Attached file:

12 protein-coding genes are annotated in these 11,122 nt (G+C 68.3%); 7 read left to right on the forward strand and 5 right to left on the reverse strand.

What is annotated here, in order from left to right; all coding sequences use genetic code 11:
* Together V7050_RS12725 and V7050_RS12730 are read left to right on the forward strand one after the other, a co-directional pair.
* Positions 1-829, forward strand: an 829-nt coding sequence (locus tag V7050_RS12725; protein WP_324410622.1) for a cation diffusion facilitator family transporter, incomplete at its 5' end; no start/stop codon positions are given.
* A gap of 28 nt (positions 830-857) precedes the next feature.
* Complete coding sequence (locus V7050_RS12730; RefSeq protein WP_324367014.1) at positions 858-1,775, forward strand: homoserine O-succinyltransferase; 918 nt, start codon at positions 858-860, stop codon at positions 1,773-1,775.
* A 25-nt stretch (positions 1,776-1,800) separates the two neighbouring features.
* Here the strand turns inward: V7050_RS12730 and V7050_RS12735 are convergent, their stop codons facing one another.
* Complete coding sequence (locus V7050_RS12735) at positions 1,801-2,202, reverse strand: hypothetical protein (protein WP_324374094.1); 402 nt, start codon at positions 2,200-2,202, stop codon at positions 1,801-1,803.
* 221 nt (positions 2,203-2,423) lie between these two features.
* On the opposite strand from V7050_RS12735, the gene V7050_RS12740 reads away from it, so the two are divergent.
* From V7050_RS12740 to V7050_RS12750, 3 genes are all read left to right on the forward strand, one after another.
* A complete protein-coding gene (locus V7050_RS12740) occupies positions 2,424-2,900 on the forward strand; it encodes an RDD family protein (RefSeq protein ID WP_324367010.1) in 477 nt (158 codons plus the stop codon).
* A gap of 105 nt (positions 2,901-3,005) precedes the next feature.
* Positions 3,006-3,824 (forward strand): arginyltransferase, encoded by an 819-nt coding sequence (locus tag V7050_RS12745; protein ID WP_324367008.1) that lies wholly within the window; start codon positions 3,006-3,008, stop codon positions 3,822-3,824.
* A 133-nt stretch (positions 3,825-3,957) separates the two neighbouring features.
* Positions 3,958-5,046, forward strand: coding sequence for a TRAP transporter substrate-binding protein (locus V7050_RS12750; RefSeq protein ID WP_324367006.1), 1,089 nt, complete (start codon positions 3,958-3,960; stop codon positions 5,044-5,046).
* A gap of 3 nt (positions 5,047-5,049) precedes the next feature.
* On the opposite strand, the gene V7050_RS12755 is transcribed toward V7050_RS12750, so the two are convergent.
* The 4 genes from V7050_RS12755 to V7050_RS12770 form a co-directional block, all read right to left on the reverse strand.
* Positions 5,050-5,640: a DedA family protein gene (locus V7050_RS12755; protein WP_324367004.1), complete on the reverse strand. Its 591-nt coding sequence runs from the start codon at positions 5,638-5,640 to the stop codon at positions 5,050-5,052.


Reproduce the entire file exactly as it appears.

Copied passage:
12 protein-coding genes are annotated in these 11,122 nt (G+C 68.3%); 7 read left to right on the forward strand and 5 right to left on the reverse strand.

What is annotated here, in order from left to right; all coding sequences use genetic code 11:
* Together V7050_RS12725 and V7050_RS12730 are read left to right on the forward strand one after the other, a co-directional pair.
* Positions 1-829, forward strand: an 829-nt coding sequence (locus tag V7050_RS12725; protein WP_324410622.1) for a cation diffusion facilitator family transporter, incomplete at its 5' end; no start/stop codon positions are given.
* A gap of 28 nt (positions 830-857) precedes the next feature.
* Complete coding sequence (locus V7050_RS12730; RefSeq protein WP_324367014.1) at positions 858-1,775, forward strand: homoserine O-succinyltransferase; 918 nt, start codon at positions 858-860, stop codon at positions 1,773-1,775.
* A 25-nt stretch (positions 1,776-1,800) separates the two neighbouring features.
* Here the strand turns inward: V7050_RS12730 and V7050_RS12735 are convergent, their stop codons facing one another.
* Complete coding sequence (locus V7050_RS12735) at positions 1,801-2,202, reverse strand: hypothetical protein (protein WP_324374094.1); 402 nt, start codon at positions 2,200-2,202, stop codon at positions 1,801-1,803.
* 221 nt (positions 2,203-2,423) lie between these two features.
* On the opposite strand from V7050_RS12735, the gene V7050_RS12740 reads away from it, so the two are divergent.
* From V7050_RS12740 to V7050_RS12750, 3 genes are all read left to right on the forward strand, one after another.
* A complete protein-coding gene (locus V7050_RS12740) occupies positions 2,424-2,900 on the forward strand; it encodes an RDD family protein (RefSeq protein ID WP_324367010.1) in 477 nt (158 codons plus the stop codon).
* A gap of 105 nt (positions 2,901-3,005) precedes the next feature.
* Positions 3,006-3,824 (forward strand): arginyltransferase, encoded by an 819-nt coding sequence (locus tag V7050_RS12745; protein ID WP_324367008.1) that lies wholly within the window; start codon positions 3,006-3,008, stop codon positions 3,822-3,824.
* A 133-nt stretch (positions 3,825-3,957) separates the two neighbouring features.
* Positions 3,958-5,046, forward strand: coding sequence for a TRAP transporter substrate-binding protein (locus V7050_RS12750; RefSeq protein ID WP_324367006.1), 1,089 nt, complete (start codon positions 3,958-3,960; stop codon positions 5,044-5,046).
* A gap of 3 nt (positions 5,047-5,049) precedes the next feature.
* On the opposite strand, the gene V7050_RS12755 is transcribed toward V7050_RS12750, so the two are convergent.
* The 4 genes from V7050_RS12755 to V7050_RS12770 form a co-directional block, all read right to left on the reverse strand.
* Positions 5,050-5,640: a DedA family protein gene (locus V7050_RS12755; protein WP_324367004.1), complete on the reverse strand. Its 591-nt coding sequence runs from the start codon at positions 5,638-5,640 to the stop codon at positions 5,050-5,052.